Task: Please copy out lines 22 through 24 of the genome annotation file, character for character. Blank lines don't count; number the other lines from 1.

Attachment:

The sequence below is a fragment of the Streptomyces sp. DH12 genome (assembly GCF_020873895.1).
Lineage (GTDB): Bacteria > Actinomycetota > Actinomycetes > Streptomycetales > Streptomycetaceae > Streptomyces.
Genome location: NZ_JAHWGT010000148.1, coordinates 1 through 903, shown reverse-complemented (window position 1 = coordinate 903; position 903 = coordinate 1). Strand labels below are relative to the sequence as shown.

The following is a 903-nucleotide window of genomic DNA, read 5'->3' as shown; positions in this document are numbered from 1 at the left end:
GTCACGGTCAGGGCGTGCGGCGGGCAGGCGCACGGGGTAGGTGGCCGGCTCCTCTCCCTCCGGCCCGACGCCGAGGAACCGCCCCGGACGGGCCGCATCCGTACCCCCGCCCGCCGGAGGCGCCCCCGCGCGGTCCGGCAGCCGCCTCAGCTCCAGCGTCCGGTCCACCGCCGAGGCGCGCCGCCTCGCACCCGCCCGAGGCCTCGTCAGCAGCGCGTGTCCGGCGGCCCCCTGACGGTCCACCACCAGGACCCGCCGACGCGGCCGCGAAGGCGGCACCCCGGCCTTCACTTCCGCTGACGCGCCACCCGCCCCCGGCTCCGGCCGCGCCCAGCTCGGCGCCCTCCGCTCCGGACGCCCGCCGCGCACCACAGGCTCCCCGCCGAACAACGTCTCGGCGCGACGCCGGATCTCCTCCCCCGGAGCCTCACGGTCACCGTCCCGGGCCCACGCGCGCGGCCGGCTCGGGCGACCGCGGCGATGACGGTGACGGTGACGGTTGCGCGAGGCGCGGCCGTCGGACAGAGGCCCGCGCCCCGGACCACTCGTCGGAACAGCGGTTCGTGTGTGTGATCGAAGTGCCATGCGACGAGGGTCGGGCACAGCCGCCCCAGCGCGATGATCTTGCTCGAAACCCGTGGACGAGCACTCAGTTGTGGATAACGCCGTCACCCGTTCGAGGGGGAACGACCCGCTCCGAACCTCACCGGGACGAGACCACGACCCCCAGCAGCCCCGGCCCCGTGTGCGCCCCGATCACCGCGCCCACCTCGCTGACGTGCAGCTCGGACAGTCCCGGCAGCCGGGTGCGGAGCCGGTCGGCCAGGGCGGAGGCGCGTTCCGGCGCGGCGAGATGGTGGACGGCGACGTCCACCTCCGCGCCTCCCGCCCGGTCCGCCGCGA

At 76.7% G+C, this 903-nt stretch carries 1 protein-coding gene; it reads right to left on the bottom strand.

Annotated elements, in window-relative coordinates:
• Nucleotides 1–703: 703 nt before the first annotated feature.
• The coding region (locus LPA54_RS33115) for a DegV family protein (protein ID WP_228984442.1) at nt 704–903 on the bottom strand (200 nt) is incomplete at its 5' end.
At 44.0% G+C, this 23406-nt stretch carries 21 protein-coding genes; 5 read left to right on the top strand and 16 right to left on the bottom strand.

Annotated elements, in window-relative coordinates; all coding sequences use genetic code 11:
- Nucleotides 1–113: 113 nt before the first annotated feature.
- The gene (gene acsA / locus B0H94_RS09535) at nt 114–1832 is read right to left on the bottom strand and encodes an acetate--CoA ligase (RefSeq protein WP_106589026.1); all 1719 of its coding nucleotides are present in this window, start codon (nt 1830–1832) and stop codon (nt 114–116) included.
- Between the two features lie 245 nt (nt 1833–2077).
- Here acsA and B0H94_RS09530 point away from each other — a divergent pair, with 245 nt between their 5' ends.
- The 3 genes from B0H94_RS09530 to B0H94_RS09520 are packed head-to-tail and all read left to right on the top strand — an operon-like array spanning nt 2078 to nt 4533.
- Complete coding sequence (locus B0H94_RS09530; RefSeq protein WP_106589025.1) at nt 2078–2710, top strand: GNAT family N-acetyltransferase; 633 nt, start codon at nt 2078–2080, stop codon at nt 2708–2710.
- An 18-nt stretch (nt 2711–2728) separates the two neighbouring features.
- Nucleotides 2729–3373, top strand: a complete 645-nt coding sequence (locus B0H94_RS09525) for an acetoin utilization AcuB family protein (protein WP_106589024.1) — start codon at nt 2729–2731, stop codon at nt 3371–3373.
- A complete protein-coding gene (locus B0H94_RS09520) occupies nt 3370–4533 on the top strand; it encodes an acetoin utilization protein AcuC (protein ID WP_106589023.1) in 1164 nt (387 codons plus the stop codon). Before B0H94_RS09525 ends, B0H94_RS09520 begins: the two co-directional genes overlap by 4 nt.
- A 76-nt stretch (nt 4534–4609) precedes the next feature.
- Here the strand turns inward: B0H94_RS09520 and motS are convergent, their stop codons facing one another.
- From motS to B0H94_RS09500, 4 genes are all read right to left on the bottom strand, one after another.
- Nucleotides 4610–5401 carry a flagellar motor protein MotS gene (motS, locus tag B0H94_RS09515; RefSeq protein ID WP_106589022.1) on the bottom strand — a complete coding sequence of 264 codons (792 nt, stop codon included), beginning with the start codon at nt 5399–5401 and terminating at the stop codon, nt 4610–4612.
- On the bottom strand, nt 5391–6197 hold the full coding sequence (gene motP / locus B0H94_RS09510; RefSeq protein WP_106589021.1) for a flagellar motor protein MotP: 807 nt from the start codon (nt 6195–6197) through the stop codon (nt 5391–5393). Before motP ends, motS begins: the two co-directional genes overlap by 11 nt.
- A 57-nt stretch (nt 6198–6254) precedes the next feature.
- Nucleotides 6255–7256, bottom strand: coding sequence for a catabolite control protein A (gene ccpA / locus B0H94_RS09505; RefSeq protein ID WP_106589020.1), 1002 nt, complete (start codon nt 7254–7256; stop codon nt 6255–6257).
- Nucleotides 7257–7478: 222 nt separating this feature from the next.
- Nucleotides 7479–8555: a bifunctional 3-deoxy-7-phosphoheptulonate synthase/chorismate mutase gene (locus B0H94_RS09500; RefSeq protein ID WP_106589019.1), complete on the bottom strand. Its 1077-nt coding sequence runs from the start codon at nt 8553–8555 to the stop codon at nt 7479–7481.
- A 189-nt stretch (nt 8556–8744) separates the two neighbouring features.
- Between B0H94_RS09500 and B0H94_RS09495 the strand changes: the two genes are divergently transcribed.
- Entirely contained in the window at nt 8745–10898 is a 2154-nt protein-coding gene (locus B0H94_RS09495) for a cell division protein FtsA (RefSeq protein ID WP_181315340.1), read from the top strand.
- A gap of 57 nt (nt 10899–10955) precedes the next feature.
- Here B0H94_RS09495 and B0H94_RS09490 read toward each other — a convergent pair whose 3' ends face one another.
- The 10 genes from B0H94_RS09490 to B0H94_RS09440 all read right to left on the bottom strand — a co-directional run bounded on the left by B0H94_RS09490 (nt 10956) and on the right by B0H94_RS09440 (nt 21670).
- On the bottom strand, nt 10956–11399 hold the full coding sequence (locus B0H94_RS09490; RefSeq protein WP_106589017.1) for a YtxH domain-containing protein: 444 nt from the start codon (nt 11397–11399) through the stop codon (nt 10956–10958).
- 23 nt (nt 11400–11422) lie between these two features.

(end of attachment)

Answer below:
- Here the strand turns inward: B0H94_RS09520 and motS are convergent, their stop codons facing one another.
- From motS to B0H94_RS09500, 4 genes are all read right to left on the bottom strand, one after another.
- Nucleotides 4610–5401 carry a flagellar motor protein MotS gene (motS, locus tag B0H94_RS09515; RefSeq protein ID WP_106589022.1) on the bottom strand — a complete coding sequence of 264 codons (792 nt, stop codon included), beginning with the start codon at nt 5399–5401 and terminating at the stop codon, nt 4610–4612.